Editorial: Interval Cancers After Colonoscopy: The Importance of Training

Inadomi, John
December 2010
American Journal of Gastroenterology;Dec2010, Vol. 105 Issue 12, p2597
Academic Journal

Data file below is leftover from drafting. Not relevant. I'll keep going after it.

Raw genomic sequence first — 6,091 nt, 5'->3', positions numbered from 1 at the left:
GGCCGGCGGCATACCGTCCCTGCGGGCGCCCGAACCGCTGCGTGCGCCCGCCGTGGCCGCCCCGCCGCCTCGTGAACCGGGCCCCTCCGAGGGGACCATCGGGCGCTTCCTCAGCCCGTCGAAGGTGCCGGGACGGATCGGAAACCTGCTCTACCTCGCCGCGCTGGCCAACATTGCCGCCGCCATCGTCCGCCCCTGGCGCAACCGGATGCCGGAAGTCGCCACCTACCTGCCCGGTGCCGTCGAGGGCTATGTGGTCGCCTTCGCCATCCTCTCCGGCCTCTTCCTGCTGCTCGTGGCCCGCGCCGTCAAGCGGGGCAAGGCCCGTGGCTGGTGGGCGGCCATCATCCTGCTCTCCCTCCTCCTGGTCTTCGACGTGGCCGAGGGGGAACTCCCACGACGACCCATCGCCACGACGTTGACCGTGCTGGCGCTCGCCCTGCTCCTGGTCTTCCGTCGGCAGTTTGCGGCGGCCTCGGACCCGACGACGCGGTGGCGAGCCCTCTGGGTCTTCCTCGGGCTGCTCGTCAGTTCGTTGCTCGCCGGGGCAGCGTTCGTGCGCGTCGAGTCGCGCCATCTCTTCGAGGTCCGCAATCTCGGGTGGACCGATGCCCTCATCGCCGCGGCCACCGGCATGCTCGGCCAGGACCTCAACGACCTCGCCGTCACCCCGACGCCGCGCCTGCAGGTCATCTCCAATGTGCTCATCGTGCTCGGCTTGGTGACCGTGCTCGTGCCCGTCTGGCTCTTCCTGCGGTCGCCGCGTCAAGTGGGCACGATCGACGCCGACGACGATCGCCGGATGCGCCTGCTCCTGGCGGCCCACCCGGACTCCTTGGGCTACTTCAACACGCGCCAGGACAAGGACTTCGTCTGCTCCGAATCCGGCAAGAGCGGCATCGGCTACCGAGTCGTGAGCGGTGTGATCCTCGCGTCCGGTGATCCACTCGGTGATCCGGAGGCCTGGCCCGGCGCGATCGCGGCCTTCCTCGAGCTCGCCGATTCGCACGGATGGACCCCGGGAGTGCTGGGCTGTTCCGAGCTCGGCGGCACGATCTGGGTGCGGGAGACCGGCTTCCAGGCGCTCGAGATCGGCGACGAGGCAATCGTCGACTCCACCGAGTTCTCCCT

This study by Singh et al. adds to the emerging story of colorectal cancers diagnosed after colonoscopy. In a retrospective analysis of a large Canadian registry, 7.9% of all cancers had a colonoscopy performed between 6 and 36 months before the diagnosis, likely representing cancers that were missed at the prior colonoscopy. The rate varied by location and gender of the patient, with a maximum of 14.4% of cancers located in the transverse colon or splenic flexure among women having been missed at a prior colonoscopy. The evidence presented in this study supports a deficit in colonoscopy quality rather than accelerated tumor biology as the cause of the majority of interval cancers. Moreover, endoscopist specialty remained a significant predictor of missed cancers despite adjustment for procedural volume, indicating that even non-gastroenterologists who handle a high volume of procedures continue to miss more cancers than gastroenterologists. These results highlight the need for more stringent standards for training and assessment of competence to perform colonoscopic screening for colorectal neoplasia.


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